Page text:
Although small, there are plenty of things to do in Salta for those passing through. If you need a week’s break in your travel schedule, there’s nowhere prettier nearby — and if you want a week combining cultural sightseeing with outdoors adventure, you’re in luck as well.
Teleferico to Cerro San Bernardo
Salta’s teleferico, or cable car, starts and ends each journey in beautiful Art Deco style buildings. At the top, you are welcomed by a lush garden, some catholic statues, and views out over Salta and down the valley. The spring that starts up here is funneled through a rockery-like series of waterfalls: the sound of rushing water follows you around the summit.
Instead of catching the teleferico (ARS$15 each way), you can walk or drive to the summit. There is also a mountain-biking descent, which you can book at the summit.
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Parque San Martin
At the base of the cablecar is Parque San Martin — a large park with plenty of walkways through the grass and small cabinas selling everything from a cold drink to hard-to-find books. Hire a paddle boat and navigate your way around the small pond, or just relax with a book and a hot mate. (That’s the Argentinian tea … not that we don’t think you have good-looking friends.)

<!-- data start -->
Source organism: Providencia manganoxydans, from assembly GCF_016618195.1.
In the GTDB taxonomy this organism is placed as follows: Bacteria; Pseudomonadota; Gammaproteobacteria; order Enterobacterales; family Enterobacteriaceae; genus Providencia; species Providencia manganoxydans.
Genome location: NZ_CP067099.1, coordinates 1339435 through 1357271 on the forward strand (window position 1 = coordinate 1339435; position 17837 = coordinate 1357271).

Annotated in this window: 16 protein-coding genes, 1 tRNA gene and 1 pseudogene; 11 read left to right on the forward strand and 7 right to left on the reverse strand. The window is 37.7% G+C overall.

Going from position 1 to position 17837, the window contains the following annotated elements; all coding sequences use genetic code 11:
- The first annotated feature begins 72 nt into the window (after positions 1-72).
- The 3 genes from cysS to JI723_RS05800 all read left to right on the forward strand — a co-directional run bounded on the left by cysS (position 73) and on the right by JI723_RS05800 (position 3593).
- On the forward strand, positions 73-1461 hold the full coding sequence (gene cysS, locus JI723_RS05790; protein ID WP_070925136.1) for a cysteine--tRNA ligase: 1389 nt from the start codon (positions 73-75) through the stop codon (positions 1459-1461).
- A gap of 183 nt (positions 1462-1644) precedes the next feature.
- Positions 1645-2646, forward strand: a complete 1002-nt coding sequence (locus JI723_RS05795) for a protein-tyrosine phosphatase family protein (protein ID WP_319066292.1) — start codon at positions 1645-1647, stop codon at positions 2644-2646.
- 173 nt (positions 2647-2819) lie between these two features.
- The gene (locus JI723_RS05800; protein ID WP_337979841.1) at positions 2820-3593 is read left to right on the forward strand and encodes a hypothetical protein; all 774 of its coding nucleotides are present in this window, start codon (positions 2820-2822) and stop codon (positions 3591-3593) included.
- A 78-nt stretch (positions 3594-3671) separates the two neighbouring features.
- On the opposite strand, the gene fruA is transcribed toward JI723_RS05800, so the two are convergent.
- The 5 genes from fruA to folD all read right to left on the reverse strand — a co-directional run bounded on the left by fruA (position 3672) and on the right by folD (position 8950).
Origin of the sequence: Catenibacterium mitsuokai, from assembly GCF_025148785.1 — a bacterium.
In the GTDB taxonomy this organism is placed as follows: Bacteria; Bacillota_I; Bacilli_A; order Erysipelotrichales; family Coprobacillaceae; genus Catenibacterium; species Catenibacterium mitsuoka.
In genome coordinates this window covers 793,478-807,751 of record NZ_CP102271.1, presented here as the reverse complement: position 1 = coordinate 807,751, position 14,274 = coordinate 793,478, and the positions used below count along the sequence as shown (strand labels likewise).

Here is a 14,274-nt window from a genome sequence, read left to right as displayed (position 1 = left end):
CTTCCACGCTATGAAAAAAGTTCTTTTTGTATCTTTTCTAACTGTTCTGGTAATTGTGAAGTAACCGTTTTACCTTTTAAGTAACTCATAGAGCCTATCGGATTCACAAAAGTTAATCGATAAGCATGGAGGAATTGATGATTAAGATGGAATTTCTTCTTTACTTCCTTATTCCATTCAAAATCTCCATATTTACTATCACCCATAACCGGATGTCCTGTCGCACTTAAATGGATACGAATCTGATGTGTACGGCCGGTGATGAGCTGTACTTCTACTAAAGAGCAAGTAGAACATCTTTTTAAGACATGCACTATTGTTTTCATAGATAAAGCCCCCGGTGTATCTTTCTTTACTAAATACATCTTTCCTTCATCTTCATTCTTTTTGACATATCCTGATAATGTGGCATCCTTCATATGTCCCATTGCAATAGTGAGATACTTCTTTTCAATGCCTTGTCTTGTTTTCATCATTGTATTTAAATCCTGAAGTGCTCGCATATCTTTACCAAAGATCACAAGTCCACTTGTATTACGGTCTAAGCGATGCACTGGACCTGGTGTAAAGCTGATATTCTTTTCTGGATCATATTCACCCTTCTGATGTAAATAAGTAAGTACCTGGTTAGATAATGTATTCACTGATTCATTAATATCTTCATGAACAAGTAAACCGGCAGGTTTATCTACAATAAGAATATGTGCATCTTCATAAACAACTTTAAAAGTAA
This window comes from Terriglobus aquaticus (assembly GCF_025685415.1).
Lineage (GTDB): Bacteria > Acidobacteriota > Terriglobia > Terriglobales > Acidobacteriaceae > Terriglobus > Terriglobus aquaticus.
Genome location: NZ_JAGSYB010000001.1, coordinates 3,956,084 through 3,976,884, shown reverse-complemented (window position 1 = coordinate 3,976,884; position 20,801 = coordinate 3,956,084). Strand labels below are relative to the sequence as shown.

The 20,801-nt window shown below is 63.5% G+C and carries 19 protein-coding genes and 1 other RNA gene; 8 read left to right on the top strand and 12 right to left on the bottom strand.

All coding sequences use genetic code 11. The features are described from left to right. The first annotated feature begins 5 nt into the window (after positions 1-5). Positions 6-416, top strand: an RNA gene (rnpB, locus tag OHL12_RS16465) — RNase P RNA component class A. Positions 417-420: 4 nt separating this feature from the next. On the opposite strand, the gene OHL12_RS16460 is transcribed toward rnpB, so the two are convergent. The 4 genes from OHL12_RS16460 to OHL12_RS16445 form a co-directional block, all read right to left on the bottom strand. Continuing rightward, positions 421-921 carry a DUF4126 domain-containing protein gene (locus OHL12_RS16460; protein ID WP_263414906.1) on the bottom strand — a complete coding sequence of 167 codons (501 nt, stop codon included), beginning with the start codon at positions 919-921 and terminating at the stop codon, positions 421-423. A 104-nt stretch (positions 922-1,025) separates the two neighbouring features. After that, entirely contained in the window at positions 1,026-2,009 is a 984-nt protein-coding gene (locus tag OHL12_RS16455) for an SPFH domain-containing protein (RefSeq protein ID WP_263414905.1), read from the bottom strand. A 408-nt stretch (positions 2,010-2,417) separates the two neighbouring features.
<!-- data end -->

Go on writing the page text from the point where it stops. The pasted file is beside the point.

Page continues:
Mercado San Martin
This covered market is the ultimate people-watching spot, and a great place to pick up your fresh veges, goats cheese, and meat that comes straight from the butcher. Don’t just rummage around the few trinket shops: get your groceries, grab a beer and a slice of pizza amongst the noisy crush, and watch some Salteños go by. It’s not as glamorous as the cafes around Plaza 9 de Julio, but it’s a lot more fun.
Shopping Alto Noa
Salta’s only Shopping (which has become the Spanish word for shopping center or mall), is located at the end of Calle Entre Rios. It’s a place to hide on a rainy day, find ground coffee without pre-mixed sugar, or spend up big on American labels and a smattering of Argentine options. It also has a large cinema which plays the latest releases (English-language movies are normally dubbed in Spanish) and an international food court, although the options aren’t wide and the food is normally lower quality than in nearby restaurants.
Markets are held each Saturday and Sunday, with many of the same vendors attending both. Saturday’s are held in Parque Guemes, Sunday’s on Balcarce — near all the nightclubs and restaurants by the train station. There is little of the mass-produced tourist trinkets you might find around Plaza de Julio, but there are plenty of high-quality handmade jewelry and some food products, like honey and cheese in addition to wooden toys, art supplies and plants for sale. The markets run from around midday until the evening.
Plaza 9 de Julio / Plaza Ninth of July
Nueva de Julio is the heart of Salta, there’s plenty of people around during the day, but it is packed out in the cool of the evening. And that’s a great time to be there during summer — enjoying the buzzing atmosphere and the cool breeze.
There are plenty of cafes and restaurants surrounding the square, with inflated prices to match. Food prices aren’t horrendous, although the most budget of travellers will want to walk back a block or two, but you won’t be gouged for a coffee or quiet beer … which is definitely a pleasant surprise for a prime tourist spot.